Panther Profiles are Q&A interviews that highlight Panthers of all stripes -- students, faculty, staff, alum, board members and anyone else in the campus community.
Samantha Marion is a senior majoring in pharmaceutical sciences. She has had many experiences on campus, including as a resident assistant, peer mentor and thrower on the track team. She talked to us about the experience she said has had the most impact on her – being a member of Phi Delta Chi, a professional pharmacy fraternity.
What led you to pursue a degree in pharmaceutical sciences? How do you hope to use your degree?
I was always very interested in pharmaceuticals but wasn't sure if I wanted to actually practice in a community pharmacy. With the pharmaceutical sciences program, I could pursue that role or go into pharmacology, industry, or laboratory work. Once I got to ACPHS, I realized that I wanted to be a pharmaceutical sales rep. I like the idea of being able to travel for work and network with people.
How did you get involved in Greek Life on campus?
I became involved with Greek Life my first year at ACPHS. I met a lot of the brothers* of Phi Delta Chi because they were our orientation leaders. They held positions in Student Government Association and board positions in different clubs and organizations, not just Phi Delta Chi. I just realized, wow, this is something I want to be a part of.
So my second year, Fall 2021, I decided to join PDC, and since then I have held three positions. I'm currently the vice president.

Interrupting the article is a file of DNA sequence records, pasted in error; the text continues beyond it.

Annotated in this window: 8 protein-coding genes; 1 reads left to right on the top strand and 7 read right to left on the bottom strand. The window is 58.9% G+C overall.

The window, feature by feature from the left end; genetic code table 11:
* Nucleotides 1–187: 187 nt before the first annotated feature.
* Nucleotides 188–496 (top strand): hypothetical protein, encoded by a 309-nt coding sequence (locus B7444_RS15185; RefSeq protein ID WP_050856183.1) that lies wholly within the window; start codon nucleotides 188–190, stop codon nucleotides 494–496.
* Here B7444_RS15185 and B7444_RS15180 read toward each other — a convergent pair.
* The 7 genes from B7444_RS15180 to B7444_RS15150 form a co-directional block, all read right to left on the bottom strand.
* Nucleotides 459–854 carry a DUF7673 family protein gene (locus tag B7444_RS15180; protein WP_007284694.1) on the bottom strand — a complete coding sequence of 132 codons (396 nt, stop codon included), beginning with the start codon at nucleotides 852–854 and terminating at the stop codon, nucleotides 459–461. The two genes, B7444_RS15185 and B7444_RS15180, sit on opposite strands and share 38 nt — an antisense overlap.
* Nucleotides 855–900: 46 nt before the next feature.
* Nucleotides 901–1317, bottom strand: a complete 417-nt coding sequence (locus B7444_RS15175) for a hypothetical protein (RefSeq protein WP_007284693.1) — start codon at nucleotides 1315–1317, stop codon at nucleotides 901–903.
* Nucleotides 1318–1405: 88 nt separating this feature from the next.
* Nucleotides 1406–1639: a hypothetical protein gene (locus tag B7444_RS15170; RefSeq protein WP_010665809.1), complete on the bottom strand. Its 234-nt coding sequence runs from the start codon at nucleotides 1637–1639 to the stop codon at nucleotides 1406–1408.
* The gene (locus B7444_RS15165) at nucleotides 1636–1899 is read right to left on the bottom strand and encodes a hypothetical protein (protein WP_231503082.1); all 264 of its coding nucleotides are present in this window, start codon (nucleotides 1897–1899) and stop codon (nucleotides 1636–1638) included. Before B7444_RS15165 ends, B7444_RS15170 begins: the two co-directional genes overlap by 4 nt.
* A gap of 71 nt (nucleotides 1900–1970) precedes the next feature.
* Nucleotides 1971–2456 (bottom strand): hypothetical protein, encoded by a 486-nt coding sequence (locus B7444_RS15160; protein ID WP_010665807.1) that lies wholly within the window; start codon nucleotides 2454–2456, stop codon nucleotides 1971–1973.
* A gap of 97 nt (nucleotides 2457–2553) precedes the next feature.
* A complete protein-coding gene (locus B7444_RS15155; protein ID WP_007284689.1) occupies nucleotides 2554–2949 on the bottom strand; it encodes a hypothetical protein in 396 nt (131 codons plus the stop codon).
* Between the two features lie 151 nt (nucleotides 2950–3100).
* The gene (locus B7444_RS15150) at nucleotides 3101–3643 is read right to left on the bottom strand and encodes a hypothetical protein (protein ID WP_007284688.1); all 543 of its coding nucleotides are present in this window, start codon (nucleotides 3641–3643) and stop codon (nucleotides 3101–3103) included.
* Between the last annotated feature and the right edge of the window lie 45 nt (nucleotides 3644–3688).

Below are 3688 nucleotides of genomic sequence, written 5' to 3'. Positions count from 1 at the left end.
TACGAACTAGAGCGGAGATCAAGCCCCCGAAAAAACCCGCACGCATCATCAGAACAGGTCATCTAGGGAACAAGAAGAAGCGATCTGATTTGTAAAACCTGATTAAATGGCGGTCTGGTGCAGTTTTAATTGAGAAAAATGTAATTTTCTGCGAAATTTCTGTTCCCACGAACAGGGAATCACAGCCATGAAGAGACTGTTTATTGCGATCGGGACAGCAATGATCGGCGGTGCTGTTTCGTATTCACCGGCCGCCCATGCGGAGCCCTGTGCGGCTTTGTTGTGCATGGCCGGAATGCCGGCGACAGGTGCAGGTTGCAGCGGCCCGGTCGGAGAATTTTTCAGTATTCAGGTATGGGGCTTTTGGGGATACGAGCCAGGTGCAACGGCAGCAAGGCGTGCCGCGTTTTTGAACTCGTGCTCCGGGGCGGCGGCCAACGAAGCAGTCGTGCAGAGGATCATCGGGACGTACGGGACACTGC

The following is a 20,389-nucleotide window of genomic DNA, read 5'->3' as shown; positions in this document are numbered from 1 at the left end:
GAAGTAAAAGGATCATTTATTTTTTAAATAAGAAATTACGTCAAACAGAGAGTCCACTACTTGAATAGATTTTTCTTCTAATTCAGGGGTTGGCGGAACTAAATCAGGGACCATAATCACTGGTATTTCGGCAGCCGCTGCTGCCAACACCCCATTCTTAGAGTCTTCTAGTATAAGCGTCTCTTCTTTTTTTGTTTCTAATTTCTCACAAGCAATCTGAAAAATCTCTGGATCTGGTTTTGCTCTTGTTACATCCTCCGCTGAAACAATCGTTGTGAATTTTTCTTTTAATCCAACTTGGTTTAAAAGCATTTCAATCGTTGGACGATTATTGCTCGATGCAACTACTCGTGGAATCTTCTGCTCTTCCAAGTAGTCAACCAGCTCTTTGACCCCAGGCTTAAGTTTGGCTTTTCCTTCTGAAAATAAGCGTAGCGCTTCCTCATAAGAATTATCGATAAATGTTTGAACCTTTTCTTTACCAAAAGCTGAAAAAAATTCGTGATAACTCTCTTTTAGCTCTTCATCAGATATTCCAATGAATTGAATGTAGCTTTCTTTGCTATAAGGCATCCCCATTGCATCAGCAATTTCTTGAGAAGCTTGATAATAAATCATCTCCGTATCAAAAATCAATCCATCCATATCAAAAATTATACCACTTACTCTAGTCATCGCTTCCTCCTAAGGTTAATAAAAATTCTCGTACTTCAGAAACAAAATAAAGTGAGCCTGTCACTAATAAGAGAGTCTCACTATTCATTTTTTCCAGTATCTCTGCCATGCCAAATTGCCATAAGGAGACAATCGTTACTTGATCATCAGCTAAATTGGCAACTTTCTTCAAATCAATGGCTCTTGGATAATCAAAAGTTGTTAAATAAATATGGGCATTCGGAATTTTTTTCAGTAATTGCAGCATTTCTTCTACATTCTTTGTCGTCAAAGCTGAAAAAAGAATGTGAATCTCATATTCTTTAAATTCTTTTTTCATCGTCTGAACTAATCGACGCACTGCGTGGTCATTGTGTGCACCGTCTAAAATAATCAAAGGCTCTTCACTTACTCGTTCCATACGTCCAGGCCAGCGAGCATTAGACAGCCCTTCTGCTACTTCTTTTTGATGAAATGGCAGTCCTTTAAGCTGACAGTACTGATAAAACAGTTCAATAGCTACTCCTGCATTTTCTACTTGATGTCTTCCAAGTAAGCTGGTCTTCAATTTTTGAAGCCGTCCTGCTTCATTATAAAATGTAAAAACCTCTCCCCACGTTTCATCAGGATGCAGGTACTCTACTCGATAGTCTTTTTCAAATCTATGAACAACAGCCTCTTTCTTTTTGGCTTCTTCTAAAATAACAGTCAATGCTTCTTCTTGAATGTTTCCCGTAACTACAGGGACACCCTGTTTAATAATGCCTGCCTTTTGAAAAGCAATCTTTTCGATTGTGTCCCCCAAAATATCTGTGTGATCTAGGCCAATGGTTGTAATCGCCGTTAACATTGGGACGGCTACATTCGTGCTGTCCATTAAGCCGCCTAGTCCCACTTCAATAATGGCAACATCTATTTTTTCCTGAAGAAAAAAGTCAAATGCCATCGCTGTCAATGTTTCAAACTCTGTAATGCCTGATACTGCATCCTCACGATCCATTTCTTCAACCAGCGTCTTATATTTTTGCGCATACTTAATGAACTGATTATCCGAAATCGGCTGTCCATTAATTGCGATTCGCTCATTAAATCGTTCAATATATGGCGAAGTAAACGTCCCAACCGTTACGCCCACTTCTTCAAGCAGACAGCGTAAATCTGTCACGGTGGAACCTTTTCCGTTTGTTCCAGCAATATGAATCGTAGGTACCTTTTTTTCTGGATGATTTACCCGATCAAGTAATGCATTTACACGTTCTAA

*Marion uses “brothers” for members of all genders, in keeping with the practice of the co-ed fraternity.
Tell us what a professional fraternity is like.
People typically think of Greek life as it’s portrayed in the movies. But we’re a professional fraternity. We focus on community service, putting events on for the campus, and pharmacy-related things.
We also have that brotherhood connection. You have someone that's always there for you. Of course, with a tight-knit campus like ACPHS, everyone's like-minded. But these are people you'll remain close to once you graduate, because once you’re a brother in Phi Delta Chi, that’s for life. Just having that connection with so many people across the entire country is a really great thing.
What is the bond that holds you together?
We are all striving to be leaders in pharmacy. We’re doing community service on the weekends, holding events on campus. And also, we can just say, “Hey, do you want to go grab Starbucks?” It’s a family.
And we study together. Obviously, we are all cramming for exams, a quiz or essay, whatever the case may be that week. But you also have to find balance between work and fun. We have these big board game events on our campus all the time.
What have been some of the most important experiences you have had as a fraternity member?
One of the aspects about Phi Delta Chi that I was very, very excited about was the networking aspect, and not only meeting alumni from our chapter that come back to Albany. I've been able to travel to different regional conferences as well as two national conferences over the past couple of years.
The two national conferences were life changing for me. I met brothers from chapters across the entire country. Even though I had never met these people before, there was an instant bond. It’s a lot less intimidating walking up to someone that you've never met before because it's like, "Hey, you're a brother.” So that is super cool.
If I decide to go off to Cali, say, I have three brothers out on the coast that I can stay with. Wherever I go, there's going to be a chapter nearby with plenty of brothers around that I will have that instant bond with. I'm not alone. That's something really special that not a lot of people have.
You have obviously developed close relationships through the fraternity. Have you also developed skills?
Attending conferences has empowered me to become more of a leader, a better communicator. I grew more confident. Now I'm less scared to pursue my goal after graduation of being a pharmaceutical sales rep because I know that I can walk into any office and have a conversation with a doctor or the team. It’s really allowed me to strengthen my communication and networking skills.